I was not a queen, but I wanted to be. Oh how I wanted to be. I wanted to feel like I could manage something during a time when I was completely incapable of handling anything. Because by that time I have lived a whole lot of my life on one battleground or another, I could not understand why, when my life was in relative calm and security, I felt so conflicted and afraid all.the.time. I even found myself creating conflict so I would feel more comfortable and “at home.” Peace and happiness seemed like a place where I could never comfortably live and the thought of that terrified me. Just seven or eight short years before, I had done some heavy magic to manifest joy in my life. The result was that my marriage and my life feel to pieces and had to be rebuilt, which I did. There was just too much damage there and it was easier for The Universe to just burn down that house than to try and repair it. I hope the insurance payment was worth it. The problem was that when I rebuilt, I only knew one blueprint, so I basically built the same house all over again. Despite my attempts to frantically reclaim what was familiar to me (upheaval), some joy came to me and I found I did not have a clue how to deal with it. My insides constantly churned and my brain and heart never stopped racing. I put on a good show, but I was a wreck.
Somehow, being a queen appealed to me and wearing the tiara felt like a step in the direction of achieving some kind of authority in my own life. I began reading books about owning your own power and getting in touch with your own manifest destiny. Over time, I began to make peace with that joy and step into my own strengths. I began to love myself and while I am still not 100% on that, it’s getting better. I definitely trust myself more than I ever have. I did a lot of mental house cleaning and let go of some rotting albatrosses I’d been hauling around on my neck for a while. I forgave myself for crimes real and imagined. I wrote a book to help me get over a lot of pain I carried around from my childhood. This led to writing more books and a writing career, which I deeply appreciate. I went back to school and got my Ph.D. in religion. I have always been fascinated by the paths people take to connect with God, which is why so many of my books focus on that very thing.
Around two years ago, I came to the realization that I really am happy, likely for the first time in my life. I have had moments of tremendous happiness all along, but living in the near constant state of joy is new to me. When you put one foot in front of the other and climb up a mountain one step at a time, you sometimes don’t see what a remarkable thing you are doing until you get to the top and look down. Only then do you see how incredibly far you have come. Now, when I think about the frightened woman who crawled up onto that parade float (and who just a couple of years later went back into her house for another three years and marked up her venture into the big world a dismal failure), it feels like someone else. My life is so different now and nearly every breath I take is one of gratitude.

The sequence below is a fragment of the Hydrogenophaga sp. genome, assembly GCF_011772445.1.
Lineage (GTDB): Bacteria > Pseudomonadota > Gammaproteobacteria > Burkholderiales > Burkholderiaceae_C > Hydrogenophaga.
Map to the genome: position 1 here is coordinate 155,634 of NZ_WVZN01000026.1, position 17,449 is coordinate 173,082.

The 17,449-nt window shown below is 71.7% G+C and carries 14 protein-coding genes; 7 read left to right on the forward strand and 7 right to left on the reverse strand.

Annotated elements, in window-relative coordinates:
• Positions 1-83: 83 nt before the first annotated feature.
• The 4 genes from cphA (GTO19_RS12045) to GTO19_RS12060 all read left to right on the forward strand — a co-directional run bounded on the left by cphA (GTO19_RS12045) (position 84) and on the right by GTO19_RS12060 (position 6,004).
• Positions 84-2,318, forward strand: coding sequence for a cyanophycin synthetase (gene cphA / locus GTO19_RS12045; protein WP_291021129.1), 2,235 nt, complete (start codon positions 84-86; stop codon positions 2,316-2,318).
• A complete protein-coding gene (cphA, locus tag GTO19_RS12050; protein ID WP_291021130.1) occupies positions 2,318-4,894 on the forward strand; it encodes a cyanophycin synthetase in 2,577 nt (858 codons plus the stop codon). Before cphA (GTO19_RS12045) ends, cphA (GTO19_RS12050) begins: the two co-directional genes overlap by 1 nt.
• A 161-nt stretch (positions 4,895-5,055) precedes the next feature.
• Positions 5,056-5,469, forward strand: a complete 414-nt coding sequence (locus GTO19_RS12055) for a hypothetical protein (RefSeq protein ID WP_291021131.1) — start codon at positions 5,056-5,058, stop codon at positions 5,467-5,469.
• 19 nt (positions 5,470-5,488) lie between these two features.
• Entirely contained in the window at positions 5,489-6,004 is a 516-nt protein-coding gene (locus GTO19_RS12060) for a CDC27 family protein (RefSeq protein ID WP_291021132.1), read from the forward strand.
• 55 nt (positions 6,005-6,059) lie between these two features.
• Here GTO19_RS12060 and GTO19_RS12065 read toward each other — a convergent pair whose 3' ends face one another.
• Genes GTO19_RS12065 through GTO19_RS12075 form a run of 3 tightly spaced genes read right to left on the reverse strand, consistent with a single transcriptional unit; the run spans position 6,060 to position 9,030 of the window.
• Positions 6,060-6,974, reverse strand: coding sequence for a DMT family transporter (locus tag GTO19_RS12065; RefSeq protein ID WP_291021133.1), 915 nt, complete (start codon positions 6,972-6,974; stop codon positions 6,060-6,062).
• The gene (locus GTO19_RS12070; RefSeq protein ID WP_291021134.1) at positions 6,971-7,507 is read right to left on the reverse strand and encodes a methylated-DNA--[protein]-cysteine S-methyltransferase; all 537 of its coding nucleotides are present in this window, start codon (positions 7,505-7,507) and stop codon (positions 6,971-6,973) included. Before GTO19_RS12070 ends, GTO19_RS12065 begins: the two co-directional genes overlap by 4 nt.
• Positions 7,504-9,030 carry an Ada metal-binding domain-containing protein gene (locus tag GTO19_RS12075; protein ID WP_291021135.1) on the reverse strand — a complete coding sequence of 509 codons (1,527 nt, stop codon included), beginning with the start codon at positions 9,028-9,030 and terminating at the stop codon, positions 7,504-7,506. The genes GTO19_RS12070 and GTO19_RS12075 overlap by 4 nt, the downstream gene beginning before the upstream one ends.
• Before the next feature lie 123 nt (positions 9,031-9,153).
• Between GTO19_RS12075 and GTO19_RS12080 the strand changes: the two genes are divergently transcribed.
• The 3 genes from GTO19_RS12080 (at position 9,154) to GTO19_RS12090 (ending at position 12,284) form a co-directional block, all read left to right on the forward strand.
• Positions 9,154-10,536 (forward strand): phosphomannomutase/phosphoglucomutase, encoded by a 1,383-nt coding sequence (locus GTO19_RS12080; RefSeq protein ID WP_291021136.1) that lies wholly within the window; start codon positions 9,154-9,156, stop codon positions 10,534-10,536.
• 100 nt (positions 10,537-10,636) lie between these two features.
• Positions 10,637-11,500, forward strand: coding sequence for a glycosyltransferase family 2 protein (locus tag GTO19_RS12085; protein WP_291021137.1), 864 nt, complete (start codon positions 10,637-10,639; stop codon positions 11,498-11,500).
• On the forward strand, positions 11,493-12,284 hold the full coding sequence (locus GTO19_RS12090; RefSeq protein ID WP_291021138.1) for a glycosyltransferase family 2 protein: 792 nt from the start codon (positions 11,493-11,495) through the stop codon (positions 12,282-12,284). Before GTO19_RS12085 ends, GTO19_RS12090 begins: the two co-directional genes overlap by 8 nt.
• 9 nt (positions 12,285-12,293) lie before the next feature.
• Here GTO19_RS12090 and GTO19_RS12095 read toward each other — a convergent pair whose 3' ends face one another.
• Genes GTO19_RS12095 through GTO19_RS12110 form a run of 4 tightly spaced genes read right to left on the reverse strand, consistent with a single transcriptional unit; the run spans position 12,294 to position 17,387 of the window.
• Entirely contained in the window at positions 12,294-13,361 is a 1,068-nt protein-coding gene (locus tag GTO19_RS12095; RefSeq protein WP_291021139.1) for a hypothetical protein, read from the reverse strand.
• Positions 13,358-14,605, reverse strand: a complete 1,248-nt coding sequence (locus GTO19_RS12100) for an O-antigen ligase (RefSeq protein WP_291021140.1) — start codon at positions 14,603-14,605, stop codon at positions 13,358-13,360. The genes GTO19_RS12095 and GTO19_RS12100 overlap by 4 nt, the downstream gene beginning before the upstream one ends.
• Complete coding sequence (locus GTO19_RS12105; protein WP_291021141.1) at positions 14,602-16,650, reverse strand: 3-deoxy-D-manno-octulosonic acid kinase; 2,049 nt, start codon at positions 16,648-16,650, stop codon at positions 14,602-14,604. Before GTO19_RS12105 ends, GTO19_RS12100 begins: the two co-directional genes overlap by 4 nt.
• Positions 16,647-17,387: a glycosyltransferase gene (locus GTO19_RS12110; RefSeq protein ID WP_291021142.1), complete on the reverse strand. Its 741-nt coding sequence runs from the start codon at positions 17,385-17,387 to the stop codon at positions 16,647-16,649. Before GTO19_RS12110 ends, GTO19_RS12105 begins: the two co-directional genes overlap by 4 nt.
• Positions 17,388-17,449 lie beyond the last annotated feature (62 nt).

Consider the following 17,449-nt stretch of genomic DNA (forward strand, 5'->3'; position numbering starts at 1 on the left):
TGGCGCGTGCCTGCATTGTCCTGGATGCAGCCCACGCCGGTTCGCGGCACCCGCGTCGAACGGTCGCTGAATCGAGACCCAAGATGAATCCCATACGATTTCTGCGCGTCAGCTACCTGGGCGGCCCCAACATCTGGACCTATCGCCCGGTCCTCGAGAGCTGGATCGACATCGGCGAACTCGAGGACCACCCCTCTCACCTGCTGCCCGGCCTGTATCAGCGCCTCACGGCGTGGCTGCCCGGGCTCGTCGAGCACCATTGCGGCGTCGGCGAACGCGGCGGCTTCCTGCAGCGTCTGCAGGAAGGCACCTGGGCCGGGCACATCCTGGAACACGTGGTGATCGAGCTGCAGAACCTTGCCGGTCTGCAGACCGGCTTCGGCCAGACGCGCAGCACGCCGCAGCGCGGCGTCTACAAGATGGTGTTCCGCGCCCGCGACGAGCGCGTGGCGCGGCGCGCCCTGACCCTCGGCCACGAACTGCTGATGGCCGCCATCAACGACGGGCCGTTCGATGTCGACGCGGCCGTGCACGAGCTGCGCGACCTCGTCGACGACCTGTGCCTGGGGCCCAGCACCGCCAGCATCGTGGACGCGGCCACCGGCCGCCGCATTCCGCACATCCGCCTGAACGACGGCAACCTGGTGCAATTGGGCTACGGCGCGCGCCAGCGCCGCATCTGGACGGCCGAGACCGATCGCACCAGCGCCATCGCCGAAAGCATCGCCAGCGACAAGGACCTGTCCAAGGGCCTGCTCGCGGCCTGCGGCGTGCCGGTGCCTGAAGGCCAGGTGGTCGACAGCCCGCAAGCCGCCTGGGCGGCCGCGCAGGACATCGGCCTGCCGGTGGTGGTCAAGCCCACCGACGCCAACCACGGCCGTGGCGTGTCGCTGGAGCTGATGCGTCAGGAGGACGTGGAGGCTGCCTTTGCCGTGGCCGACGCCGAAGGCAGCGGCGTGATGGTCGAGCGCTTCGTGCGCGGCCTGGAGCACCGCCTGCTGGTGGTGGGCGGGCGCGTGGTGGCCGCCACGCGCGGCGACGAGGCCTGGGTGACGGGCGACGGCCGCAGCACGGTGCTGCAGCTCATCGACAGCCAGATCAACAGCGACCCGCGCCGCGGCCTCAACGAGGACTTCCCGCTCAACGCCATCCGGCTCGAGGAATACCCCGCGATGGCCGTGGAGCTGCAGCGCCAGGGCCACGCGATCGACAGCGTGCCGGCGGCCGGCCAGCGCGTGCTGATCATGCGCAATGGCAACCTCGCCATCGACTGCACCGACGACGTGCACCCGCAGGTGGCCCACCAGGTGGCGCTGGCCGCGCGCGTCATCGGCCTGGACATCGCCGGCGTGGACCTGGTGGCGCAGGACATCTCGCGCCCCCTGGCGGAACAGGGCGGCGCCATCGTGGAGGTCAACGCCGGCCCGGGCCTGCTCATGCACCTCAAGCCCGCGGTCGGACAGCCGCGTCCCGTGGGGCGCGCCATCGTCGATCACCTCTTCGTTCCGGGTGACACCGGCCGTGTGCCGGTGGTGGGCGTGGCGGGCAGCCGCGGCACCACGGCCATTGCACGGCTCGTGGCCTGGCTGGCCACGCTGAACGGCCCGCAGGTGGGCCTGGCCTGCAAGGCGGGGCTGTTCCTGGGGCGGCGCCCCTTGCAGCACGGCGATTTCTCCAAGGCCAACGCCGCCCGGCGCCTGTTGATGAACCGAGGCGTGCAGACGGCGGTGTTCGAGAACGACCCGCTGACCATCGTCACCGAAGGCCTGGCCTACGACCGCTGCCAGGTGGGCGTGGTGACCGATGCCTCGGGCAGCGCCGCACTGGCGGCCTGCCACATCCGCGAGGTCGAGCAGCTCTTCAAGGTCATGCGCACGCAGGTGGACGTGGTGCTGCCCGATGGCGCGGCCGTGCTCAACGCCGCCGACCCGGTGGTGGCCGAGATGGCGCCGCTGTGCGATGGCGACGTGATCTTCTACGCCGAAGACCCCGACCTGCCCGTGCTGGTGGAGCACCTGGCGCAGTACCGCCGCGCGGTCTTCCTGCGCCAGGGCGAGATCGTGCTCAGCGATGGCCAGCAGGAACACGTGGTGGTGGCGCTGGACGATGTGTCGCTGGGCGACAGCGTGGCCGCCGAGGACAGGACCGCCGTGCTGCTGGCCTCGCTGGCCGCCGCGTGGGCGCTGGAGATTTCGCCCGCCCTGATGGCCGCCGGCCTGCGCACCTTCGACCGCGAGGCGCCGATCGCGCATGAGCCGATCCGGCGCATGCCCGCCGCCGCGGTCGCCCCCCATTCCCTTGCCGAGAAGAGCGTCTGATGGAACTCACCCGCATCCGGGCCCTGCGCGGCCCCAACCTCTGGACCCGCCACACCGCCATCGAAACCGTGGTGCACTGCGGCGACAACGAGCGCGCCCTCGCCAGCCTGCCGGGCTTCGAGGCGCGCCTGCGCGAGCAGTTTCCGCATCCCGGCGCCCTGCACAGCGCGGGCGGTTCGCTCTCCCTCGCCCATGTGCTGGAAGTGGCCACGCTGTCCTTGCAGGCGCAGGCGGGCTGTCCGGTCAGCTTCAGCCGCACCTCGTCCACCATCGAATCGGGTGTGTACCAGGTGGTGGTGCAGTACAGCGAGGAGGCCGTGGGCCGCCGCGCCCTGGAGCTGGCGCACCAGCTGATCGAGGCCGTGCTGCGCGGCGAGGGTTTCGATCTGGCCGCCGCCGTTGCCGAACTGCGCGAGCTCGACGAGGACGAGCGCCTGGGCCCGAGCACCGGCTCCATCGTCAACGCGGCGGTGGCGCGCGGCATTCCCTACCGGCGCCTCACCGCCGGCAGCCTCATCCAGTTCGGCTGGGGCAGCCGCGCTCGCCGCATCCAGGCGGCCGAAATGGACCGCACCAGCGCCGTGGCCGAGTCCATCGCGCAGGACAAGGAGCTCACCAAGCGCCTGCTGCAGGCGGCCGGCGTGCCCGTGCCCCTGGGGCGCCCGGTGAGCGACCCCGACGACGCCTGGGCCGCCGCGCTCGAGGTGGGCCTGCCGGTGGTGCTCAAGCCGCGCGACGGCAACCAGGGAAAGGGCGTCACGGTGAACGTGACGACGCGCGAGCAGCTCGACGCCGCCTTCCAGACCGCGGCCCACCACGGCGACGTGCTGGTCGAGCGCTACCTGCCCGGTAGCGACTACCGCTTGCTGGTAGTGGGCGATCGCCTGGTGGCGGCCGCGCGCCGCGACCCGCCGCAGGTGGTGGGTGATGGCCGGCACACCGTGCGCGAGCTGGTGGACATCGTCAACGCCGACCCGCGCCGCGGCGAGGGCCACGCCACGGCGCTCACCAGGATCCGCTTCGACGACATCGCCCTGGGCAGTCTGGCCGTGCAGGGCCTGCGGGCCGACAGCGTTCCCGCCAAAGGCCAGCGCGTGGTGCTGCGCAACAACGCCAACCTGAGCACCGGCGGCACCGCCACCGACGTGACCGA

I recently remodeled my blog at the request of my husband, who is also my agent. I have had an online journal since 2000 when it was introduced as “Katrina’s Nonsoapy Journal.” This was because at the time, I was a journalist for ABC soap operas and I was surprised to find that people were interested in the off-topic material I would write. This past week when I remade the journal, I let go of thirteen years of journaling – of whining and complaining and growing and self-loathing and stagnation. I reposted the past year of entries, but for the first time ever, the rest is not linked up. Of course, it can be found. Nothing is ever truly lost on the internet. It is not, however, attached to this particular journal.
When I went to the General Hospital Fan Club Weekend a couple of years ago, that same woman saw me and asked, “Where’s your tiara?” I smiled and said, “I wear it on the inside now.” I am not saying I am above slapping on a crown and strutting my stuff now and then. Lord knows I’m good at it. Like a little kid who wears her mother’s heels and over-sized dresses, I do, however, feel I have grown into the crown now. Within the past two years in particular, I have learned to own my own life and to relax into the downy happiness. Does madness and drama and crisis still happen? Child, yes. It just can’t have me as its own anymore. It becomes a situation to manage rather than a personal attack. Somewhere along the way, I stopped wailing, “Why God? Why?” and started saying, “Thank you for all you have blessed me with today.” Somewhere along the line, I think I learned how to be a pretty good friend, how to choose my friends, and how to know when to ease away. I learned that while not everything at all is about me, pretty much everything is about me. Irony at its finest. I learned how to smile and say thank you and allow others to do for me without being afraid of what they might want in return. Thanks to Chelsea Fisher, the Goddess on Earth, I learned how to find and bring out the Goddess in me. Thanks to mentors who waited with me and prayed with me and for me and gently taught me, I have learned to counsel others on their journey and revel in their successes, big and small. It is a life I would not trade for anything and honestly, it is a life I was completely incapable of imagining when I waved the princess wave on the 2006 parade float. I simply did not have the frame of reference to even know what to want.
Now I wear the tiara, but I am smiling when I do.
OH and this made me smile too: